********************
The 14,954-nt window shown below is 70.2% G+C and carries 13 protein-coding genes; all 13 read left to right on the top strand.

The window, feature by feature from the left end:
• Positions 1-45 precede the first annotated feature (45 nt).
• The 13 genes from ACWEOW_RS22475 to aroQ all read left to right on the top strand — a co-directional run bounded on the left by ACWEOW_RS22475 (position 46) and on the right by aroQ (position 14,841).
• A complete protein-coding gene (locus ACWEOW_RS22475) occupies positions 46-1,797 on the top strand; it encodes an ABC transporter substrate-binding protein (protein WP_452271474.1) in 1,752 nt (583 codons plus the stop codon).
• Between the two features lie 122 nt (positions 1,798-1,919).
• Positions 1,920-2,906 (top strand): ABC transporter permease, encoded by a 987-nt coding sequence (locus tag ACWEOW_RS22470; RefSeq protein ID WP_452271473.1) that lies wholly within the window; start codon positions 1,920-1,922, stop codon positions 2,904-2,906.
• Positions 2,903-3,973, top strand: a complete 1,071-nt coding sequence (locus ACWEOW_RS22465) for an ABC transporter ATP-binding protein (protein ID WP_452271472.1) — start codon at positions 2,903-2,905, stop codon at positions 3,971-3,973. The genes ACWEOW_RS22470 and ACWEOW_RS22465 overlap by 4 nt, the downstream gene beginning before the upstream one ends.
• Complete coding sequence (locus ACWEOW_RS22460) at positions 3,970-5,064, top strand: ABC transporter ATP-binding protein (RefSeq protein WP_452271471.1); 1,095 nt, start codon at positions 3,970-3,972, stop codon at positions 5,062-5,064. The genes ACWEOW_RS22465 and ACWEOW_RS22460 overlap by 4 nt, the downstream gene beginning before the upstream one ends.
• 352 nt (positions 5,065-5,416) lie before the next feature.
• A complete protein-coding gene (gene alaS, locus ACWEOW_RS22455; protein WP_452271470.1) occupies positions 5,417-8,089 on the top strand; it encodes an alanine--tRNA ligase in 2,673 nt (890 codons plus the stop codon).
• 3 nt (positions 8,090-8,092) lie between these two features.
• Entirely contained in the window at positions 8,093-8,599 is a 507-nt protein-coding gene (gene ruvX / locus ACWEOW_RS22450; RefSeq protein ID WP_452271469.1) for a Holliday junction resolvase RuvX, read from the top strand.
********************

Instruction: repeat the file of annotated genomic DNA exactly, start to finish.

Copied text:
The 14,954-nt window shown below is 70.2% G+C and carries 13 protein-coding genes; all 13 read left to right on the top strand.

The window, feature by feature from the left end:
• Positions 1-45 precede the first annotated feature (45 nt).
• The 13 genes from ACWEOW_RS22475 to aroQ all read left to right on the top strand — a co-directional run bounded on the left by ACWEOW_RS22475 (position 46) and on the right by aroQ (position 14,841).
• A complete protein-coding gene (locus ACWEOW_RS22475) occupies positions 46-1,797 on the top strand; it encodes an ABC transporter substrate-binding protein (protein WP_452271474.1) in 1,752 nt (583 codons plus the stop codon).
• Between the two features lie 122 nt (positions 1,798-1,919).
• Positions 1,920-2,906 (top strand): ABC transporter permease, encoded by a 987-nt coding sequence (locus tag ACWEOW_RS22470; RefSeq protein ID WP_452271473.1) that lies wholly within the window; start codon positions 1,920-1,922, stop codon positions 2,904-2,906.
• Positions 2,903-3,973, top strand: a complete 1,071-nt coding sequence (locus ACWEOW_RS22465) for an ABC transporter ATP-binding protein (protein ID WP_452271472.1) — start codon at positions 2,903-2,905, stop codon at positions 3,971-3,973. The genes ACWEOW_RS22470 and ACWEOW_RS22465 overlap by 4 nt, the downstream gene beginning before the upstream one ends.
• Complete coding sequence (locus ACWEOW_RS22460) at positions 3,970-5,064, top strand: ABC transporter ATP-binding protein (RefSeq protein WP_452271471.1); 1,095 nt, start codon at positions 3,970-3,972, stop codon at positions 5,062-5,064. The genes ACWEOW_RS22465 and ACWEOW_RS22460 overlap by 4 nt, the downstream gene beginning before the upstream one ends.
• 352 nt (positions 5,065-5,416) lie before the next feature.
• A complete protein-coding gene (gene alaS, locus ACWEOW_RS22455; protein WP_452271470.1) occupies positions 5,417-8,089 on the top strand; it encodes an alanine--tRNA ligase in 2,673 nt (890 codons plus the stop codon).
• 3 nt (positions 8,090-8,092) lie between these two features.
• Entirely contained in the window at positions 8,093-8,599 is a 507-nt protein-coding gene (gene ruvX / locus ACWEOW_RS22450; RefSeq protein ID WP_452271469.1) for a Holliday junction resolvase RuvX, read from the top strand.